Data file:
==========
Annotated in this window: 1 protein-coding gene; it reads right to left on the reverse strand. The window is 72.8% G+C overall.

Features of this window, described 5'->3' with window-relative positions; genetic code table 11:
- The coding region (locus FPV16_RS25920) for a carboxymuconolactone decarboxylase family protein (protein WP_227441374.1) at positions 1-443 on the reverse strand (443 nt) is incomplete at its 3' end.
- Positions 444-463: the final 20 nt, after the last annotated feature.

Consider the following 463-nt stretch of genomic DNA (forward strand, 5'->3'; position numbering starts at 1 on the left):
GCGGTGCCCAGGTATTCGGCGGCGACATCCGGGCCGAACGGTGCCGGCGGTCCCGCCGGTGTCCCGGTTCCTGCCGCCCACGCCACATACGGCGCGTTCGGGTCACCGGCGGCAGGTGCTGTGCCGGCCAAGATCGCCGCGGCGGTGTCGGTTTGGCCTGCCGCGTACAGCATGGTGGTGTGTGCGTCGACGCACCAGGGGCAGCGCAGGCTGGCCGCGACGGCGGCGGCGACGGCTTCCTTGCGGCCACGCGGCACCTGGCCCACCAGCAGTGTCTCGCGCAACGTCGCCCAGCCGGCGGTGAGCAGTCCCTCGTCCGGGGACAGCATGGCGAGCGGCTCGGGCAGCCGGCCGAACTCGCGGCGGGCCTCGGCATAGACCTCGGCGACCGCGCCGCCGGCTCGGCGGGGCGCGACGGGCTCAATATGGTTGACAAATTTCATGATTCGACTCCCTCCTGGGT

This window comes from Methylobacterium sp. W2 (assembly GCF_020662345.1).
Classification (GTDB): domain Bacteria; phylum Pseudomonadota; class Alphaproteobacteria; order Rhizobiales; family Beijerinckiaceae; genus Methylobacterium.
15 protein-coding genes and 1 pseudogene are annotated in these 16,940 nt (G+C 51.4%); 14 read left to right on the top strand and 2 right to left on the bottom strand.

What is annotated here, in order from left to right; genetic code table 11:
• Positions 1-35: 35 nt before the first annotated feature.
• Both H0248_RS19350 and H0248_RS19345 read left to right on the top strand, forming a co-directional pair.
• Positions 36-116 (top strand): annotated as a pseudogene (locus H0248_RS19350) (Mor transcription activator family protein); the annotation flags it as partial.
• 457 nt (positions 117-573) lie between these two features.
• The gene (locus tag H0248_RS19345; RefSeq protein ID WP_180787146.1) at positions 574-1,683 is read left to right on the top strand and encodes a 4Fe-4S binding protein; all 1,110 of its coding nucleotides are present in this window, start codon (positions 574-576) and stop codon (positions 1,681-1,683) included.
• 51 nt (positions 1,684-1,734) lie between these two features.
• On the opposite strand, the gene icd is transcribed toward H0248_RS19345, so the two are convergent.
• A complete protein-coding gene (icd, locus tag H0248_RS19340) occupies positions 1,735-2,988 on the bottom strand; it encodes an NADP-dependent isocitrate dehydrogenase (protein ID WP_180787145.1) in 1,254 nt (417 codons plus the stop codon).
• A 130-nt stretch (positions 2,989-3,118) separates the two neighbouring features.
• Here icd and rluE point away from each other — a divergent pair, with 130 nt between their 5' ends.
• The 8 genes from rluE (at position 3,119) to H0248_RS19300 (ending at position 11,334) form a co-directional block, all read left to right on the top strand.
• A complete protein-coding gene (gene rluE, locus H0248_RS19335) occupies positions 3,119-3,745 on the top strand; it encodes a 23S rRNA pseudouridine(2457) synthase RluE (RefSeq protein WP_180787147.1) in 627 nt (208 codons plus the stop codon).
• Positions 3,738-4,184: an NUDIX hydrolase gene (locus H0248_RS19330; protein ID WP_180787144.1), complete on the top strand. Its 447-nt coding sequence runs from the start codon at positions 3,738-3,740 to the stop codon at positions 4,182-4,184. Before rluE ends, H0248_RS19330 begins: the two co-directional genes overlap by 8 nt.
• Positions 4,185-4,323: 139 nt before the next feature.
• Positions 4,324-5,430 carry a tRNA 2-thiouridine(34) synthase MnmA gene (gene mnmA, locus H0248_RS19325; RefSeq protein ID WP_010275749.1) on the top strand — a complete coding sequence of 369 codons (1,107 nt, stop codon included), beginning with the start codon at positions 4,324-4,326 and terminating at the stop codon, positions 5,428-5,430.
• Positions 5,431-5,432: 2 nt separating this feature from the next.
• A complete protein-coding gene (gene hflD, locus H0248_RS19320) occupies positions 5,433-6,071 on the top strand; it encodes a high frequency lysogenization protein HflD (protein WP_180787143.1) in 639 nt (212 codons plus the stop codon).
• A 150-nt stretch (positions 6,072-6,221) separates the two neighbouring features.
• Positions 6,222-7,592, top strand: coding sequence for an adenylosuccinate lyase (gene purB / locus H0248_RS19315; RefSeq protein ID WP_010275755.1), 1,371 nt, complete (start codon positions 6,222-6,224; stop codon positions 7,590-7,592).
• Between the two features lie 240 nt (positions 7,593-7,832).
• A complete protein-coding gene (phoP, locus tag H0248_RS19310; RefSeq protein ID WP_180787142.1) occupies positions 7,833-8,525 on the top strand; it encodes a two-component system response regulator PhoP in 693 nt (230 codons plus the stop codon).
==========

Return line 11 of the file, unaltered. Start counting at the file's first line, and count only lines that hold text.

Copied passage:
• Positions 1-35: 35 nt before the first annotated feature.